Covering the cage with a bath towel will help insulate your budgie’s cage. Remember to leave a small opening at the top of the cage to ensure air circulation.
You can also regulate the temperature of the room with a heater, as long as it’s not placed near the budgie’s cage.
3/ Prolonged Confinement in the Cage
Budgies are active and playful creatures that love to fly around and play outside their cage. This not only allows them to exercise and stay fit but also keeps them occupied and lively.
If you constantly keep your budgie locked up in its cage during the day, it may get bored, stressed, and anxious. This will cause it to stay awake for longer at night.
To prevent this, you need to let your budgie out of its cage for a few hours of play every day.
4/ New to The Environment
While budgies can form emotional attachments to their homes, it usually takes time for them to become familiar and comfortable in a new environment.
Therefore, if you buy a new budgie, it will stay alert during the first couple of weeks. This can make it harder for it to fall asleep at night.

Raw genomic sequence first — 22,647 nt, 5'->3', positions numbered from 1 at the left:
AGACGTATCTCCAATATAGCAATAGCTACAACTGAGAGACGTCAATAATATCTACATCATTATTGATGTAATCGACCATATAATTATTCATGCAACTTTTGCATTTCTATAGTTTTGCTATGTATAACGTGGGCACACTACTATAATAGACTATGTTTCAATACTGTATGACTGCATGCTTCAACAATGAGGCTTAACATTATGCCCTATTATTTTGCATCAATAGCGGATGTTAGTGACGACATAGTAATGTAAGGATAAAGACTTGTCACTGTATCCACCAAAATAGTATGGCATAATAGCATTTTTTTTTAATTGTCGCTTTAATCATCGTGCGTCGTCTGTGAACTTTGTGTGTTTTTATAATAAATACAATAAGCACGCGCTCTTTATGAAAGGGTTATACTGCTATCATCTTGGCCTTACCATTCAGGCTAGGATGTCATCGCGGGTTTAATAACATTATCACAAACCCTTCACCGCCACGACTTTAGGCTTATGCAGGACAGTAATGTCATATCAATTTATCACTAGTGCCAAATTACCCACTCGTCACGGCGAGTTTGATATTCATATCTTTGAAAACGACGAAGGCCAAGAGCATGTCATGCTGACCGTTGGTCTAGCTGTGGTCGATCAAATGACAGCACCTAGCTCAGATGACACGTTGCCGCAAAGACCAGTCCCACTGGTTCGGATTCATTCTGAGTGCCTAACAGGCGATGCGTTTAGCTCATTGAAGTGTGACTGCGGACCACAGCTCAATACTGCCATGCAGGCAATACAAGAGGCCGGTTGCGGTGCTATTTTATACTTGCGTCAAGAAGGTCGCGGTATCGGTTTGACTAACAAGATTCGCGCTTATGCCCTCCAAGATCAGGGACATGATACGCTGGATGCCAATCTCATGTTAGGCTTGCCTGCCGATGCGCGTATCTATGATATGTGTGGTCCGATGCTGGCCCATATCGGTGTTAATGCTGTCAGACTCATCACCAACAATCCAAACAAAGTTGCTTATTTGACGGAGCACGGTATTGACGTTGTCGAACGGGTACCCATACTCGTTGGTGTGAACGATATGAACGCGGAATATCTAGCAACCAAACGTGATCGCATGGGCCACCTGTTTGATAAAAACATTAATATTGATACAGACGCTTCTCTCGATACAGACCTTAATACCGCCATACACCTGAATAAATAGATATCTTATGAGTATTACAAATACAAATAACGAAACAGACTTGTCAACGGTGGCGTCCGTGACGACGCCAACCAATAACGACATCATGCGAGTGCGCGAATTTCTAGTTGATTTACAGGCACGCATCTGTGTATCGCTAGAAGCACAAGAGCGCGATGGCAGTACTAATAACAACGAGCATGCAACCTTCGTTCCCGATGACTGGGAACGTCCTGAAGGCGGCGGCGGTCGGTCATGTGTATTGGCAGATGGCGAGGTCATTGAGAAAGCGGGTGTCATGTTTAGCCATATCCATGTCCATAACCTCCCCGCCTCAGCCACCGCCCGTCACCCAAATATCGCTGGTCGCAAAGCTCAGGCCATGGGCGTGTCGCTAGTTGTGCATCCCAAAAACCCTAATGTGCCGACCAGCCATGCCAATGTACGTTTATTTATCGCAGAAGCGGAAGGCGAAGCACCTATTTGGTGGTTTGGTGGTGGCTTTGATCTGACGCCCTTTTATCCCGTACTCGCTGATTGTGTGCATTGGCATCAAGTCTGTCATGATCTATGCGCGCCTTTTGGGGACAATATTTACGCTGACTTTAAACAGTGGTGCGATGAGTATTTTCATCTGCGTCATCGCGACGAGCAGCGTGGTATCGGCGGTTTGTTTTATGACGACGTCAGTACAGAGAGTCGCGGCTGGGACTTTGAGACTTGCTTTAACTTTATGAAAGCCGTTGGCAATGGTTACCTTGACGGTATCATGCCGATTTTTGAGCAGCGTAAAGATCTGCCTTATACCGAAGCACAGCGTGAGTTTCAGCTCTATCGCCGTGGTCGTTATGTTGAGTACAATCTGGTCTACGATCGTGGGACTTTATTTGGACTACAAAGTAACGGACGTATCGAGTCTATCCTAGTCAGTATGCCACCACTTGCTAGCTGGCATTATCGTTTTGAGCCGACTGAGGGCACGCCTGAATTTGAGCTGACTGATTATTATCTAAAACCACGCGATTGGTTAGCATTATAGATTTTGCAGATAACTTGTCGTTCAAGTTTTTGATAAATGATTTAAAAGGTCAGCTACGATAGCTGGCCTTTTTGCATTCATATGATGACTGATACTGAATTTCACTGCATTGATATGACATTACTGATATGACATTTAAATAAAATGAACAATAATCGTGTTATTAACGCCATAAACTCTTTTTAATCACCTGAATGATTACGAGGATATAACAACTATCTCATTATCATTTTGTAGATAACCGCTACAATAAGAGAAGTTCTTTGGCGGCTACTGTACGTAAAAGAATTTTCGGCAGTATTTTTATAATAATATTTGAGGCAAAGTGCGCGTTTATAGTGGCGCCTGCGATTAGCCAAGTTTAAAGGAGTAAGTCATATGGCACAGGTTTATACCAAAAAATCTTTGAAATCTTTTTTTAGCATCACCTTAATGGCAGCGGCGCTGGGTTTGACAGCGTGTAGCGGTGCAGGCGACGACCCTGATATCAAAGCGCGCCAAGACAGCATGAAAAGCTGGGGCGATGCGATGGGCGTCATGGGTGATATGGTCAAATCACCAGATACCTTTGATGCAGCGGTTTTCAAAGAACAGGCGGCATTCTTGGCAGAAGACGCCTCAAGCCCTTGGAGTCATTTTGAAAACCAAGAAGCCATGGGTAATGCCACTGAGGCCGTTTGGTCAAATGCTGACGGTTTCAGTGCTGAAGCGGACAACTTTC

5/ Noise and Other Disruptions
If your budgie’s cage is located in a high-traffic area of the house, such as the living room, it may struggle to fall asleep at night because of noise.
Any loud noises from the TV and general human activity will put your budgie on high alert for predators. This, of course, makes it impossible for it to fall asleep.
Like most parrots, budgies need at least 10 hours of restorative sleep to stay healthy and happy.
A lack of good-quality sleep will cause your pet budgie to become anxious and stressed out. This will manifest as behavioral changes, such as increased aggression and crankiness.
A lack of quality sleep can also weaken your budgie’s immune system. Therefore, if you notice that your pet is suddenly getting sick more often, it may be due to a lack of adequate sleep.
Budgies need between 10-12 hours of sleep every night. Anything less will cause your budgie to get tired and irritable, which may trigger aggressive behaviors.
No official studies have been conducted on how long a budgie can survive without sleep. However, it can be assumed that more than 1-2 days is extremely unhealthy due to a budgie’s fast-paced metabolism. Getting no sleep during this time would rob the budgie of a chance to restore its health and mental capacity through rest.